Hoover was not laissez-faire. He had a well articulated approach known as "associationalism". But he was not especially activist in the area of fiscal policy. He got his do-nothing reputation for a very good reason.

Daniel Kuehn writes:

The Rose article that Jim cites is a really excellent piece of research. I highly recommend anyone interested in Hoover's economic policy take a look at it.

I also have a short article on the wage conferences here: http://mises.org/journals/qjae/pdf/qjae14_4_3.pdf

Jim Rose writes:

Ohanian used the unionisation threat hypothesis to explain how Hoover's offer of protection from them could influence wages

Rothbard rejected unions and the threat of the same as a cause of high wages from 1929 onwards because about 6% of the workforce was unionised

The trouble with employer cartels is they are unstable and therefore short-lived

Bill Conerly writes:

Keynesian models need sticky prices. So why isn't wage flexibility a part of the standard policy response for high unemployment? Instead, we seem to be Hooverizing the economy more than promoting flexibility.

Jim Rose writes:

New Keynesian macroeconomics gave up on sticky wages sometime ago.

Next, the issue was sticky prices, but that did not hold up well. Prices changed a little too quickly (every 4 months rather than once a year). Menu costs were too thin a reed.

Mankiw has trumpeted sticky information in response to a growing awareness that the new Keynesian model is hard to square with the facts including not generating persistent movements in output following monetary shocks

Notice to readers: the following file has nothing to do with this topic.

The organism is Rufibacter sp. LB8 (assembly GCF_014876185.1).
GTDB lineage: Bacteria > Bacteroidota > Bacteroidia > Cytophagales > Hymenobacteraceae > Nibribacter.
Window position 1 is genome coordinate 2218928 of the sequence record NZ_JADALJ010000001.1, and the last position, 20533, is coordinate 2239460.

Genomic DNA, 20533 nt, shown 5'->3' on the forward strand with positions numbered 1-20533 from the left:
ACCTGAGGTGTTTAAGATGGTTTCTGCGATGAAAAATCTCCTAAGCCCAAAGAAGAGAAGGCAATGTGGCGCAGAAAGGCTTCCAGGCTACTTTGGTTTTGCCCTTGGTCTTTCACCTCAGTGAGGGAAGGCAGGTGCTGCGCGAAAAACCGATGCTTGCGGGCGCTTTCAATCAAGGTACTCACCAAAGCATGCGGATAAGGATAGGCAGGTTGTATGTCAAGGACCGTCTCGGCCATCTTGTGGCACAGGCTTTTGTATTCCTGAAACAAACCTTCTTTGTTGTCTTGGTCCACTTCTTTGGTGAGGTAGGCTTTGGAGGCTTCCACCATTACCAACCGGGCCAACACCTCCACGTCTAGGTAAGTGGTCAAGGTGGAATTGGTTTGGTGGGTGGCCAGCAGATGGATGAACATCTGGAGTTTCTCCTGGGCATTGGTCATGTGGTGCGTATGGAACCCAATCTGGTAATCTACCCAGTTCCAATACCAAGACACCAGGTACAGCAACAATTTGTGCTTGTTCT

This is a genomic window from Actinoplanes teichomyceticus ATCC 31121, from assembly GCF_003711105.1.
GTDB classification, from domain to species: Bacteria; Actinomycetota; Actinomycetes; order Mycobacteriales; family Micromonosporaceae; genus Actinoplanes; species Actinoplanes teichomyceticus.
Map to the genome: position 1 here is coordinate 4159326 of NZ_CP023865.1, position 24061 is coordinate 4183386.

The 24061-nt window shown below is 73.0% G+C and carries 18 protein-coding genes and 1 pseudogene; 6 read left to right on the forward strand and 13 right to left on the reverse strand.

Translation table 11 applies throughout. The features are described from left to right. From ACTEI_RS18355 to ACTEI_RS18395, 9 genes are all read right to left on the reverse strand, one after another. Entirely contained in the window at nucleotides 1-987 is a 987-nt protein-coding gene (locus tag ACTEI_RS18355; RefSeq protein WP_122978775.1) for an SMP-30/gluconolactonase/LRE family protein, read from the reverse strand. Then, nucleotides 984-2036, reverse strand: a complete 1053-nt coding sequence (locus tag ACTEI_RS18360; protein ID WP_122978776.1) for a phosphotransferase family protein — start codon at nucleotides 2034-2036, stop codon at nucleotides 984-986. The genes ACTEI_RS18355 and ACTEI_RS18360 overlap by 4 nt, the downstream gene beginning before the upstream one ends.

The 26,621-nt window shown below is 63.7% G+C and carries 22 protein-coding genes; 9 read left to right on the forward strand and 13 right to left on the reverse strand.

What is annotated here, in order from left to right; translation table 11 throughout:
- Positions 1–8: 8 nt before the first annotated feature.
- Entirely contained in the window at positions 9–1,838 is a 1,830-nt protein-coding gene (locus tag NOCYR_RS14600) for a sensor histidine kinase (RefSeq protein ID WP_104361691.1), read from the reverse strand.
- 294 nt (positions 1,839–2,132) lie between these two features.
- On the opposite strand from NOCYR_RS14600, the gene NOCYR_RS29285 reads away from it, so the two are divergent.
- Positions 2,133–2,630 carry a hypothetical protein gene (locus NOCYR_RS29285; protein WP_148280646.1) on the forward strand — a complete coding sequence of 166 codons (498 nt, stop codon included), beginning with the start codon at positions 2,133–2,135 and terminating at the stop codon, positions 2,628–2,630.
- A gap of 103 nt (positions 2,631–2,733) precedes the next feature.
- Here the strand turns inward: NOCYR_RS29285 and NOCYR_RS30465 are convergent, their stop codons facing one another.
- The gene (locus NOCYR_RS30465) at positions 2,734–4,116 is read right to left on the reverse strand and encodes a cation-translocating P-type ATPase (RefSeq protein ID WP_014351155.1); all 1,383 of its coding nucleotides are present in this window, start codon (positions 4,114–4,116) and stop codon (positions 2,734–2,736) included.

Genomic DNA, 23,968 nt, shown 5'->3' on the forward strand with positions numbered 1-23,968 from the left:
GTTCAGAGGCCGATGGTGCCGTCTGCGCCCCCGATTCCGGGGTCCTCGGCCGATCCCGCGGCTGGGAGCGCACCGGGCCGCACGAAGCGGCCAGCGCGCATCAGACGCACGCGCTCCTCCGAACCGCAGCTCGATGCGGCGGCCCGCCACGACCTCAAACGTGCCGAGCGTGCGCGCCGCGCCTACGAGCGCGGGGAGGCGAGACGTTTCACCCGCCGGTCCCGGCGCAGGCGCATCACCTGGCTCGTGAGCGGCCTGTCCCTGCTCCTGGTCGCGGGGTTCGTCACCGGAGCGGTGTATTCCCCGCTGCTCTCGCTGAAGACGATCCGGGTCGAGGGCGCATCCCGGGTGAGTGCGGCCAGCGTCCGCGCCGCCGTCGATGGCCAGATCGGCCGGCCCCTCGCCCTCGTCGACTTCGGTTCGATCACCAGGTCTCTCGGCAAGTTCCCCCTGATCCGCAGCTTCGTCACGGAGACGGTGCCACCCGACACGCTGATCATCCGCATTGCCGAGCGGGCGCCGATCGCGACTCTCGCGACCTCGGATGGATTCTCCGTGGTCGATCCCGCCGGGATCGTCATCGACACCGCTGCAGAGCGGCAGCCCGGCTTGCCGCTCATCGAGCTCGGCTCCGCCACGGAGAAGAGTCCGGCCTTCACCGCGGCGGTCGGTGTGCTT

It vindicates Robert Barro’s ‘New Classical and Keynesians, or the Good Guys and the Bad Guys’:
• Instead of providing new theoretical results and hypotheses for empirical testing, the objective often seems to be to provide respectability for the basic viewpoint and policy prescriptions that characterised the old Keynesian models.
• It may well be more rewarding to look instead for new theoretical insights, empirical hypotheses, and policy implications.

Bellante (1992) likewise noted that the search in Keynesian macroeconomics for microeconomic foundations is to blunt criticism, rather than because it is otherwise useful. The analytical apparatus may change, but the policy conclusions are the same.

Mickey writes:

CEE... another one I wish was on Kindle.

Mark V Anderson writes:

I usually don't listen to audios because they take so much time, but I decided to listen to this one. Even apart from his one-off comment on Hoover (which was to Kuttner, not Reich), David did a tremendous job in that interview trying to beat back the drumbeat of regulation. Amazing how well he diagnosed the financial crisis right at the beginning (the audio was in 2008), when as I recall everyone was flailing around trying to understand what was going on. If only the powers that be had paid him more attention.

Mr. Econotarian writes:

The one thing Hoover did not do is devalue the overvalued dollar due to concerns about "payable in gold" clauses in debt contracts, especially mortgages.

FDR just banned gold clauses, and devalued. Partial recovery was swift in 1933.

Of course all of the regulatory efforts started by Hoover and expanded by FDR dragged out a long stagnation after that.

Jim Rose writes:
Partial recovery was swift in 1933

it was very partial as cole and ohanian have explained because of the new deal.

Total hours worked per adult in 1939 remained 21% below their 1929 level - compared to a decline of 27% in 1933

Per capita consumption remaining 25% below trend level throughout the New Deal; per-capita non-residential investment averaged 60% below trend.